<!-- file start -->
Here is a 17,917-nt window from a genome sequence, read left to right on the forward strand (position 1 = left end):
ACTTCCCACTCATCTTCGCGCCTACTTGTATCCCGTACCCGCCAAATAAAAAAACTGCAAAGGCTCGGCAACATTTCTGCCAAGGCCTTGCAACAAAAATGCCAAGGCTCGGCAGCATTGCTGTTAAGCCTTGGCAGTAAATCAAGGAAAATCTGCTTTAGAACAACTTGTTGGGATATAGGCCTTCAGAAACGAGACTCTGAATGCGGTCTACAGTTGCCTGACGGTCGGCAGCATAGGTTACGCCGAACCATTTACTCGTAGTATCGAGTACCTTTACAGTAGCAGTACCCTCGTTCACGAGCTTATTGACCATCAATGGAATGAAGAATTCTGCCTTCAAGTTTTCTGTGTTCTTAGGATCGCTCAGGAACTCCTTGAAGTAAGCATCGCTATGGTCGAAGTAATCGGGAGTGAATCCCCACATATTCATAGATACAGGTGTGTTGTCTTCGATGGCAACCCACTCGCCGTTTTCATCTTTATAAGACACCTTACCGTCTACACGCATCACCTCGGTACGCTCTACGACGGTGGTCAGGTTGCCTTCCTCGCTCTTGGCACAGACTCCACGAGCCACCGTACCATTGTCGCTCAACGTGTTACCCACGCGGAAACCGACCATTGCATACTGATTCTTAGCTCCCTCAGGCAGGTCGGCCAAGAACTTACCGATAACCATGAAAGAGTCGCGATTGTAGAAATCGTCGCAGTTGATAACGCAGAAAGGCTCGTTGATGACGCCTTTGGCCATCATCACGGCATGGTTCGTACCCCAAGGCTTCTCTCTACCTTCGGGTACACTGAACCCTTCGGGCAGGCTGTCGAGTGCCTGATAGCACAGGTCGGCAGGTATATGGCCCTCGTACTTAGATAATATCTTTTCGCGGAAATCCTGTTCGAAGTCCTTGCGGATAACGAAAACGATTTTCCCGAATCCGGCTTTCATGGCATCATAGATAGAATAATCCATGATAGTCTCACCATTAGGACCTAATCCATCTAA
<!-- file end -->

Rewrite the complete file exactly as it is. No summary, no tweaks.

Here is a 17,917-nt window from a genome sequence, read left to right on the forward strand (position 1 = left end):
ACTTCCCACTCATCTTCGCGCCTACTTGTATCCCGTACCCGCCAAATAAAAAAACTGCAAAGGCTCGGCAACATTTCTGCCAAGGCCTTGCAACAAAAATGCCAAGGCTCGGCAGCATTGCTGTTAAGCCTTGGCAGTAAATCAAGGAAAATCTGCTTTAGAACAACTTGTTGGGATATAGGCCTTCAGAAACGAGACTCTGAATGCGGTCTACAGTTGCCTGACGGTCGGCAGCATAGGTTACGCCGAACCATTTACTCGTAGTATCGAGTACCTTTACAGTAGCAGTACCCTCGTTCACGAGCTTATTGACCATCAATGGAATGAAGAATTCTGCCTTCAAGTTTTCTGTGTTCTTAGGATCGCTCAGGAACTCCTTGAAGTAAGCATCGCTATGGTCGAAGTAATCGGGAGTGAATCCCCACATATTCATAGATACAGGTGTGTTGTCTTCGATGGCAACCCACTCGCCGTTTTCATCTTTATAAGACACCTTACCGTCTACACGCATCACCTCGGTACGCTCTACGACGGTGGTCAGGTTGCCTTCCTCGCTCTTGGCACAGACTCCACGAGCCACCGTACCATTGTCGCTCAACGTGTTACCCACGCGGAAACCGACCATTGCATACTGATTCTTAGCTCCCTCAGGCAGGTCGGCCAAGAACTTACCGATAACCATGAAAGAGTCGCGATTGTAGAAATCGTCGCAGTTGATAACGCAGAAAGGCTCGTTGATGACGCCTTTGGCCATCATCACGGCATGGTTCGTACCCCAAGGCTTCTCTCTACCTTCGGGTACACTGAACCCTTCGGGCAGGCTGTCGAGTGCCTGATAGCACAGGTCGGCAGGTATATGGCCCTCGTACTTAGATAATATCTTTTCGCGGAAATCCTGTTCGAAGTCCTTGCGGATAACGAAAACGATTTTCCCGAATCCGGCTTTCATGGCATCATAGATAGAATAATCCATGATAGTCTCACCATTAGGACCTAATCCATCTAA